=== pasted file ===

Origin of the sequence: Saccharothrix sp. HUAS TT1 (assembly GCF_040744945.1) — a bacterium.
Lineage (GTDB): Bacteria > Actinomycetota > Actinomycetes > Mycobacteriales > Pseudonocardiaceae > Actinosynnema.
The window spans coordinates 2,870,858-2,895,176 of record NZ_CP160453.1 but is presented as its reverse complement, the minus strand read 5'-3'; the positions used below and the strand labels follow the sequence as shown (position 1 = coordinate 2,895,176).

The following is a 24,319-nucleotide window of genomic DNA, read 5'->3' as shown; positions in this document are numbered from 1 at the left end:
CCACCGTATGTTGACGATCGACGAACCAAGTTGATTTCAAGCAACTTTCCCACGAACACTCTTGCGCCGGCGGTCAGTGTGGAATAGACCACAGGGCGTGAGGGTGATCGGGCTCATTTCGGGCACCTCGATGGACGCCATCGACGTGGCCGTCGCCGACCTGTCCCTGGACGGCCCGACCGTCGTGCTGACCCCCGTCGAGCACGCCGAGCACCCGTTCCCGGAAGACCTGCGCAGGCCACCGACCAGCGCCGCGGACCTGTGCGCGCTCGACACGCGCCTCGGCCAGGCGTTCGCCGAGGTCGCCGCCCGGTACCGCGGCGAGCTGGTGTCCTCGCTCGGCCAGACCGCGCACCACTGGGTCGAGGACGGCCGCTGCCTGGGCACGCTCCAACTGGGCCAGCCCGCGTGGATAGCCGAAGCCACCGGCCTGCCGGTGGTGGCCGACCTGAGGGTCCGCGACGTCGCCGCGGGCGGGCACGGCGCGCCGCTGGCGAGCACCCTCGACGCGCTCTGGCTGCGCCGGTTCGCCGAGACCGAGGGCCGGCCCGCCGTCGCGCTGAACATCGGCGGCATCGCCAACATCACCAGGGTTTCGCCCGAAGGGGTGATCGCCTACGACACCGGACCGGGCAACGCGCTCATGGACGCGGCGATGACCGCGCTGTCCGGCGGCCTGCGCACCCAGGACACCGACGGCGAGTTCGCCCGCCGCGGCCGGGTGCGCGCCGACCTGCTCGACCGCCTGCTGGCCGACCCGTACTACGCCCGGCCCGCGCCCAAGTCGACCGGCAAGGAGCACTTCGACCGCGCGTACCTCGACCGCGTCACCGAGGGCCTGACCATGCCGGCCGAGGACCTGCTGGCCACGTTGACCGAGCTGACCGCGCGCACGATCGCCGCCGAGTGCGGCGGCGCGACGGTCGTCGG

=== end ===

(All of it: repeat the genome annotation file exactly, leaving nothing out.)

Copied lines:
Origin of the sequence: Saccharothrix sp. HUAS TT1 (assembly GCF_040744945.1) — a bacterium.
Lineage (GTDB): Bacteria > Actinomycetota > Actinomycetes > Mycobacteriales > Pseudonocardiaceae > Actinosynnema.
The window spans coordinates 2,870,858-2,895,176 of record NZ_CP160453.1 but is presented as its reverse complement, the minus strand read 5'-3'; the positions used below and the strand labels follow the sequence as shown (position 1 = coordinate 2,895,176).

The following is a 24,319-nucleotide window of genomic DNA, read 5'->3' as shown; positions in this document are numbered from 1 at the left end:
CCACCGTATGTTGACGATCGACGAACCAAGTTGATTTCAAGCAACTTTCCCACGAACACTCTTGCGCCGGCGGTCAGTGTGGAATAGACCACAGGGCGTGAGGGTGATCGGGCTCATTTCGGGCACCTCGATGGACGCCATCGACGTGGCCGTCGCCGACCTGTCCCTGGACGGCCCGACCGTCGTGCTGACCCCCGTCGAGCACGCCGAGCACCCGTTCCCGGAAGACCTGCGCAGGCCACCGACCAGCGCCGCGGACCTGTGCGCGCTCGACACGCGCCTCGGCCAGGCGTTCGCCGAGGTCGCCGCCCGGTACCGCGGCGAGCTGGTGTCCTCGCTCGGCCAGACCGCGCACCACTGGGTCGAGGACGGCCGCTGCCTGGGCACGCTCCAACTGGGCCAGCCCGCGTGGATAGCCGAAGCCACCGGCCTGCCGGTGGTGGCCGACCTGAGGGTCCGCGACGTCGCCGCGGGCGGGCACGGCGCGCCGCTGGCGAGCACCCTCGACGCGCTCTGGCTGCGCCGGTTCGCCGAGACCGAGGGCCGGCCCGCCGTCGCGCTGAACATCGGCGGCATCGCCAACATCACCAGGGTTTCGCCCGAAGGGGTGATCGCCTACGACACCGGACCGGGCAACGCGCTCATGGACGCGGCGATGACCGCGCTGTCCGGCGGCCTGCGCACCCAGGACACCGACGGCGAGTTCGCCCGCCGCGGCCGGGTGCGCGCCGACCTGCTCGACCGCCTGCTGGCCGACCCGTACTACGCCCGGCCCGCGCCCAAGTCGACCGGCAAGGAGCACTTCGACCGCGCGTACCTCGACCGCGTCACCGAGGGCCTGACCATGCCGGCCGAGGACCTGCTGGCCACGTTGACCGAGCTGACCGCGCGCACGATCGCCGCCGAGTGCGGCGGCGCGACGGTCGTCGG